Stem cell preservation enables advances in regenerative medicine
Regenerative medicine offers the promise of harnessing the body’s own resources to heal itself. Stem cells, which can be programmed to grow into a variety of cell types, are at the heart of regenerative medicine. Scientists are working on a variety of methods that involve using stem cells to repair or replace human tissues ravaged by disease. And for a few rare diseases, such as severe combined immunodeficiency, stem cell-based therapies have advanced enough to be considered curative.
However, to remain viable, stem cells must be preserved under stringent conditions. The cells must be stored in a sterile environment at low temperatures using materials that won’t damage them.
General BioTechnology develops stem cell storage technologies with NHLBI support
This CellSeal closed-system cryogenic vial is designed to store stem cells and protect them from exposure to harmful contaminants. Photo source: COOK Regentec
Former Indiana University School of Medicine investigators Erik J. Woods and John K. Critser founded General BioTechnology in 1997. The company sought to address the growing need for technology to isolate stem cells and keep those cells alive for medical use.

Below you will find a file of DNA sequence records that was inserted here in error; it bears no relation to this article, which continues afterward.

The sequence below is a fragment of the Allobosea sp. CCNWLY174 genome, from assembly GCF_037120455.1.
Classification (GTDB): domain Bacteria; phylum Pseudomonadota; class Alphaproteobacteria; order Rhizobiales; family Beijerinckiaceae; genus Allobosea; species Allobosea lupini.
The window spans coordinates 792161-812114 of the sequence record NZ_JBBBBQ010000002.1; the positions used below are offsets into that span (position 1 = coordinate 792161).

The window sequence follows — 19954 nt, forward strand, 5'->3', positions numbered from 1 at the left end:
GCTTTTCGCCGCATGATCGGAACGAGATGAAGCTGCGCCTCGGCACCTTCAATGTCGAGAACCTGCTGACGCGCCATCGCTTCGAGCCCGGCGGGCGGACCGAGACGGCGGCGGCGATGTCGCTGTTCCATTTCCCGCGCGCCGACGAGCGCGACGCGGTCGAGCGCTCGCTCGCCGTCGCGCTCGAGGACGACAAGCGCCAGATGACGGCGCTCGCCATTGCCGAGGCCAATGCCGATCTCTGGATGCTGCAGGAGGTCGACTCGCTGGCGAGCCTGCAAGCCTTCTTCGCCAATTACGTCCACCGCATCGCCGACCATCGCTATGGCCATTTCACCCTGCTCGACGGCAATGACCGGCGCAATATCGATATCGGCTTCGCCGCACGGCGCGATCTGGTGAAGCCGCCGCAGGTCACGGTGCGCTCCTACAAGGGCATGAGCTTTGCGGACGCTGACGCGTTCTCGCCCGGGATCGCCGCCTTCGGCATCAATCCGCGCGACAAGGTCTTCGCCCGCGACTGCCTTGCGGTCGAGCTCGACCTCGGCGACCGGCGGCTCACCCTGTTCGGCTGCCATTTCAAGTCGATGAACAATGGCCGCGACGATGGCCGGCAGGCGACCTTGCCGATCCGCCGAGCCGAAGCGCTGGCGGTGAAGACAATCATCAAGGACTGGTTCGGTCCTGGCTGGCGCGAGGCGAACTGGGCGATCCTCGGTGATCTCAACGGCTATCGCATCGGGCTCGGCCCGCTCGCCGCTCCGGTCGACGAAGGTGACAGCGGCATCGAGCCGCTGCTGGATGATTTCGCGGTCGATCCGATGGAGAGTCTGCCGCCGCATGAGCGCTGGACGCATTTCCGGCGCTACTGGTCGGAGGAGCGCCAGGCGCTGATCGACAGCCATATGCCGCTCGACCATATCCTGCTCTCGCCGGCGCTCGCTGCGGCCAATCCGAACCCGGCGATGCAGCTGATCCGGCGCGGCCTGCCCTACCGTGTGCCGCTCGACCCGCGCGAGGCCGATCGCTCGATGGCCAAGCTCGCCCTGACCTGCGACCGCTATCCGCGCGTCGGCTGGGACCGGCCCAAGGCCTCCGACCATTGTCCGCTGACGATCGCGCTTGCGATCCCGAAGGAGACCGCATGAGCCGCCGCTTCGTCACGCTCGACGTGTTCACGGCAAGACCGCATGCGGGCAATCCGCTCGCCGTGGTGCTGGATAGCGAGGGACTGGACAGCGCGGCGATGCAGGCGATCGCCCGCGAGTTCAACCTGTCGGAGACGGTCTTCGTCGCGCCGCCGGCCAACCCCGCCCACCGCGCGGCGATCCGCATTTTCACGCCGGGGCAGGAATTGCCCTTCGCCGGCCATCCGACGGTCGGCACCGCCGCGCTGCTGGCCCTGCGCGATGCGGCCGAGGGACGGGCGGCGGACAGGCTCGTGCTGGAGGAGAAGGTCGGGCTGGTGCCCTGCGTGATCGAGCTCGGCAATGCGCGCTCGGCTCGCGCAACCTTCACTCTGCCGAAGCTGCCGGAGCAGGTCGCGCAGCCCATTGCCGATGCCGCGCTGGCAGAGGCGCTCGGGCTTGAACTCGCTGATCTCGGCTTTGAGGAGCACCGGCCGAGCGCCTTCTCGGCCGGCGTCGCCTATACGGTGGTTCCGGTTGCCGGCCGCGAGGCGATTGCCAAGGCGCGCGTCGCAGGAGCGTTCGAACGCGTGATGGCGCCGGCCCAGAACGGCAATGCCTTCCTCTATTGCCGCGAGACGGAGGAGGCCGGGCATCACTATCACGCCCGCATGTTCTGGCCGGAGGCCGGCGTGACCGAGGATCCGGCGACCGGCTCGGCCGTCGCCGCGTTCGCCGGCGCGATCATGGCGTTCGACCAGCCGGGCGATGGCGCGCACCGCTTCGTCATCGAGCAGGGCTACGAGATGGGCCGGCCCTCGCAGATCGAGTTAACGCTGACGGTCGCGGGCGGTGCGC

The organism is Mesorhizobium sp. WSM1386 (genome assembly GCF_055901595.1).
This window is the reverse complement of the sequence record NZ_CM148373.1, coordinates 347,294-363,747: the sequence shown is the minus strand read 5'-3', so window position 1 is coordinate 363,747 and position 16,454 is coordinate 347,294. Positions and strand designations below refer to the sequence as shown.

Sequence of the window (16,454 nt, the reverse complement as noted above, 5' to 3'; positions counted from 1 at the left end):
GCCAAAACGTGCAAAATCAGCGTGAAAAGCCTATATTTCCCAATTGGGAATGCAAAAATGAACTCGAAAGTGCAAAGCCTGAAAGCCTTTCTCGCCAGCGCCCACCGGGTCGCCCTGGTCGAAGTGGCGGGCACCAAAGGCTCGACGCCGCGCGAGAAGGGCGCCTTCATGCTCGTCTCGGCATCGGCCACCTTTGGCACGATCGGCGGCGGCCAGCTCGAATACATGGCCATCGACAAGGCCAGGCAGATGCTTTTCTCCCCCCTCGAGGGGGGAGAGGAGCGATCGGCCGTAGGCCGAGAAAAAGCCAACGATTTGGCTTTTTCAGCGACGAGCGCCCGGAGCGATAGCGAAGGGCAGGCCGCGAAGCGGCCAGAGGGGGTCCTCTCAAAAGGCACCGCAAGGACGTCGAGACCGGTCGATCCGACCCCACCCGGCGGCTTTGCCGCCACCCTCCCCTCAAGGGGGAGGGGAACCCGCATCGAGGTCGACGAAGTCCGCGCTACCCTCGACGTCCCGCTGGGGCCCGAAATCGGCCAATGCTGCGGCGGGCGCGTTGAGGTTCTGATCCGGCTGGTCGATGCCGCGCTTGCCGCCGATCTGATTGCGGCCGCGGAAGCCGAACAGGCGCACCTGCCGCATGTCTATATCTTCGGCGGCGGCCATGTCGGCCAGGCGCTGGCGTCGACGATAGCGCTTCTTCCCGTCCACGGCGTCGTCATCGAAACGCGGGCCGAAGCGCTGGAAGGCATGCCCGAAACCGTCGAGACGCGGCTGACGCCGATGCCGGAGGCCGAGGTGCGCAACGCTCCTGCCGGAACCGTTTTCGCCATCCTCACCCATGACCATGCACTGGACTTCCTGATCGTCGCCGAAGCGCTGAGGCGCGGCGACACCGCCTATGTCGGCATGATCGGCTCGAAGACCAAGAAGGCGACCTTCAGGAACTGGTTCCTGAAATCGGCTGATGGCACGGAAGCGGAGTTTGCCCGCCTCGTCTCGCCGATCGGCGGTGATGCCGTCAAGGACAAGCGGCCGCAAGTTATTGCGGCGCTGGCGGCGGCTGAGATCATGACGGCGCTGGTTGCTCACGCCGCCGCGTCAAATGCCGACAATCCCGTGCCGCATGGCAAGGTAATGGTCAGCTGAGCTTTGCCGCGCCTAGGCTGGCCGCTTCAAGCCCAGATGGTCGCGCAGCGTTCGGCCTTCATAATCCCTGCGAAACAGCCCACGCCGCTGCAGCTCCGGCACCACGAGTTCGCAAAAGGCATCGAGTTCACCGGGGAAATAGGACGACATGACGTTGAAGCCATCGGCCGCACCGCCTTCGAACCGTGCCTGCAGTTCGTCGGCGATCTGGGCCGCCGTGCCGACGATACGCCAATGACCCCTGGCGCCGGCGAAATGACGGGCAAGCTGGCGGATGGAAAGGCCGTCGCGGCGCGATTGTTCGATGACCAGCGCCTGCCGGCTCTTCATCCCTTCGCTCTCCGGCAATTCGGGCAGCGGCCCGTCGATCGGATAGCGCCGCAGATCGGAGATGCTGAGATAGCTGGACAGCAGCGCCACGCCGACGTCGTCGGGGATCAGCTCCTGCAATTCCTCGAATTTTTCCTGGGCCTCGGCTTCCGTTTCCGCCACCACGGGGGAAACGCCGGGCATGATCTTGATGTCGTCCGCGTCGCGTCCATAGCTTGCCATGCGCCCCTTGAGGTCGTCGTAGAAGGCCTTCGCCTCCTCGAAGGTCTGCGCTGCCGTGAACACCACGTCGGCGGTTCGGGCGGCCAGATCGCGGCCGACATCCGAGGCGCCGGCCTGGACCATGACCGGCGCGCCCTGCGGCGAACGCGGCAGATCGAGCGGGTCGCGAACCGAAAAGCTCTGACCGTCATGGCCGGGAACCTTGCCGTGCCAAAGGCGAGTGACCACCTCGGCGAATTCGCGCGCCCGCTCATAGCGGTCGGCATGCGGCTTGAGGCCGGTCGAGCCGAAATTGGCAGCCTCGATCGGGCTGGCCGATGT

General BioTechnology received five grants from the National Heart, Lung, and Blood Institute (NHLBI) Small Business Innovation Research (SBIR) program from 2000 to 2009 to develop a novel system for safely preserving and storing stem cells. The resulting CellSeal vial allows stem cells to be loaded and sealed in a closed system to prevent contamination; stored safely at low temperatures; and thawed and recovered for clinical use.
CellSeal is currently being used in clinical trials to preserve stem cells used in investigational therapies for patients with cancer, blood, and immune system disorders.
Device manufacturer COOK Medical acquired General BioTechnology in 2012. Reincorporated as COOK Regentec, the company is now the regenerative medicine arm of COOK Medical.
“Before we applied for the SBIR grants, we were in need of a packaging system, entirely closed to contamination, to store stem cells at cryogenic temperatures. Nothing like that existed. The SBIR program was great because we were able to get funding that allowed us to make prototypes and do initial testing. We wouldn’t have had either of these two things without the grants. The end product is now being used in clinical trials globally.”
– Dr. Erik J. Woods, Co-founder of General BioTechnology
The NHLBI Small Business Innovation Research (SBIR) and Small Business Technology Transfer (STTR) programs support research and development on the next generation of commercially promising technologies and products to prevent, diagnose, and treat heart, lung, blood, and sleep-related diseases and disorders. For more information on NHLBI’s small business programs, visit http://www.nhlbi.nih.gov/research/funding/sbir/about-program.htm
Reference to any specific commercial products, process, service, manufacturer, and/or company does not constitute an endorsement or recommendation by the National Heart, Lung, and Blood Institute (NHLBI), the NHLBI's Small Business Innovation Research (SBIR) and Small Business Technology Transfer (STTR) programs, or any other portion of the U.S. Government.